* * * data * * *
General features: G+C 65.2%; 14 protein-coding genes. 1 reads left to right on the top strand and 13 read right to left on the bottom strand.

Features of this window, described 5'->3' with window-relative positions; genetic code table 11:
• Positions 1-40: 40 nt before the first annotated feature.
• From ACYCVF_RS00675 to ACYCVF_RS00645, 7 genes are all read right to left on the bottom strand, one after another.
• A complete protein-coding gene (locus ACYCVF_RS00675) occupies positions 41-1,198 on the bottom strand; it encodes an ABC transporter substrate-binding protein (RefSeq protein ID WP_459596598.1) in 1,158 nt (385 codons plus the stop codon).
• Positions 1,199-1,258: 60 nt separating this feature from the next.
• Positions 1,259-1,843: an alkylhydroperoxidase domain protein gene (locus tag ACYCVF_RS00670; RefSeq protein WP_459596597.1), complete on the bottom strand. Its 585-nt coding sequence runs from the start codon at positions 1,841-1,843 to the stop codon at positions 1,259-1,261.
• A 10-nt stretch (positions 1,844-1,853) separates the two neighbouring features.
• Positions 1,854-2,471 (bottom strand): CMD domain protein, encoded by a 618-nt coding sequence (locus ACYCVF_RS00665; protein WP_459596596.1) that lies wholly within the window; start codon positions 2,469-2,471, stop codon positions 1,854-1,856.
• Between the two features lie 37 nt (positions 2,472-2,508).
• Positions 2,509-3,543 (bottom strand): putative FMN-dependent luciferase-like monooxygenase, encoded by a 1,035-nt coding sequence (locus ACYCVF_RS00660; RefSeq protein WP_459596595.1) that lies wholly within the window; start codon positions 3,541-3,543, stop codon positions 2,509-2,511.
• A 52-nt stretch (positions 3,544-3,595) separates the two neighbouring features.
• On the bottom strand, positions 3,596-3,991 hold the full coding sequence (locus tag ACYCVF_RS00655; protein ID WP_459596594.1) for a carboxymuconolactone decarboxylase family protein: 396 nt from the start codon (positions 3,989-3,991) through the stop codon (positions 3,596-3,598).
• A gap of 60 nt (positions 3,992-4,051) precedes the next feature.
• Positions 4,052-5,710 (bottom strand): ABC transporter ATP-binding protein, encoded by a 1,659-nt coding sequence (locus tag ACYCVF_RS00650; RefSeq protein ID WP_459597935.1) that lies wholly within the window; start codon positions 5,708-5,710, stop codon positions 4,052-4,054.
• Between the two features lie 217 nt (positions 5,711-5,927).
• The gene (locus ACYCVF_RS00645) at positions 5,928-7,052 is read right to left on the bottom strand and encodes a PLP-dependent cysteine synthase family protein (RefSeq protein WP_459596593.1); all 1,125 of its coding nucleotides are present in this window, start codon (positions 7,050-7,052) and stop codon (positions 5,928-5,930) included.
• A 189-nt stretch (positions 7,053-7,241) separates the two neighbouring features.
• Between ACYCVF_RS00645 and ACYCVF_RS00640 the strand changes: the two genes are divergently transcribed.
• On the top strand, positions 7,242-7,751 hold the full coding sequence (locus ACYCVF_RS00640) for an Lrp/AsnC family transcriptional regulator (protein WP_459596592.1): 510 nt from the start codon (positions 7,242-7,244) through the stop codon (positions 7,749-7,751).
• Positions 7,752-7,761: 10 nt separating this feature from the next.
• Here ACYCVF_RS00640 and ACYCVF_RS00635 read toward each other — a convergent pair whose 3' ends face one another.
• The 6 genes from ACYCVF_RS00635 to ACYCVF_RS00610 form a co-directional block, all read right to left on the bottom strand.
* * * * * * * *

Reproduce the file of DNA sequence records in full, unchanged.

General features: G+C 65.2%; 14 protein-coding genes. 1 reads left to right on the top strand and 13 read right to left on the bottom strand.

Features of this window, described 5'->3' with window-relative positions; genetic code table 11:
• Positions 1-40: 40 nt before the first annotated feature.
• From ACYCVF_RS00675 to ACYCVF_RS00645, 7 genes are all read right to left on the bottom strand, one after another.
• A complete protein-coding gene (locus ACYCVF_RS00675) occupies positions 41-1,198 on the bottom strand; it encodes an ABC transporter substrate-binding protein (RefSeq protein ID WP_459596598.1) in 1,158 nt (385 codons plus the stop codon).
• Positions 1,199-1,258: 60 nt separating this feature from the next.
• Positions 1,259-1,843: an alkylhydroperoxidase domain protein gene (locus tag ACYCVF_RS00670; RefSeq protein WP_459596597.1), complete on the bottom strand. Its 585-nt coding sequence runs from the start codon at positions 1,841-1,843 to the stop codon at positions 1,259-1,261.
• A 10-nt stretch (positions 1,844-1,853) separates the two neighbouring features.
• Positions 1,854-2,471 (bottom strand): CMD domain protein, encoded by a 618-nt coding sequence (locus ACYCVF_RS00665; protein WP_459596596.1) that lies wholly within the window; start codon positions 2,469-2,471, stop codon positions 1,854-1,856.
• Between the two features lie 37 nt (positions 2,472-2,508).
• Positions 2,509-3,543 (bottom strand): putative FMN-dependent luciferase-like monooxygenase, encoded by a 1,035-nt coding sequence (locus ACYCVF_RS00660; RefSeq protein WP_459596595.1) that lies wholly within the window; start codon positions 3,541-3,543, stop codon positions 2,509-2,511.
• A 52-nt stretch (positions 3,544-3,595) separates the two neighbouring features.
• On the bottom strand, positions 3,596-3,991 hold the full coding sequence (locus tag ACYCVF_RS00655; protein ID WP_459596594.1) for a carboxymuconolactone decarboxylase family protein: 396 nt from the start codon (positions 3,989-3,991) through the stop codon (positions 3,596-3,598).
• A gap of 60 nt (positions 3,992-4,051) precedes the next feature.
• Positions 4,052-5,710 (bottom strand): ABC transporter ATP-binding protein, encoded by a 1,659-nt coding sequence (locus tag ACYCVF_RS00650; RefSeq protein ID WP_459597935.1) that lies wholly within the window; start codon positions 5,708-5,710, stop codon positions 4,052-4,054.
• Between the two features lie 217 nt (positions 5,711-5,927).
• The gene (locus ACYCVF_RS00645) at positions 5,928-7,052 is read right to left on the bottom strand and encodes a PLP-dependent cysteine synthase family protein (RefSeq protein WP_459596593.1); all 1,125 of its coding nucleotides are present in this window, start codon (positions 7,050-7,052) and stop codon (positions 5,928-5,930) included.
• A 189-nt stretch (positions 7,053-7,241) separates the two neighbouring features.
• Between ACYCVF_RS00645 and ACYCVF_RS00640 the strand changes: the two genes are divergently transcribed.
• On the top strand, positions 7,242-7,751 hold the full coding sequence (locus ACYCVF_RS00640) for an Lrp/AsnC family transcriptional regulator (protein WP_459596592.1): 510 nt from the start codon (positions 7,242-7,244) through the stop codon (positions 7,749-7,751).
• Positions 7,752-7,761: 10 nt separating this feature from the next.
• Here ACYCVF_RS00640 and ACYCVF_RS00635 read toward each other — a convergent pair whose 3' ends face one another.
• The 6 genes from ACYCVF_RS00635 to ACYCVF_RS00610 form a co-directional block, all read right to left on the bottom strand.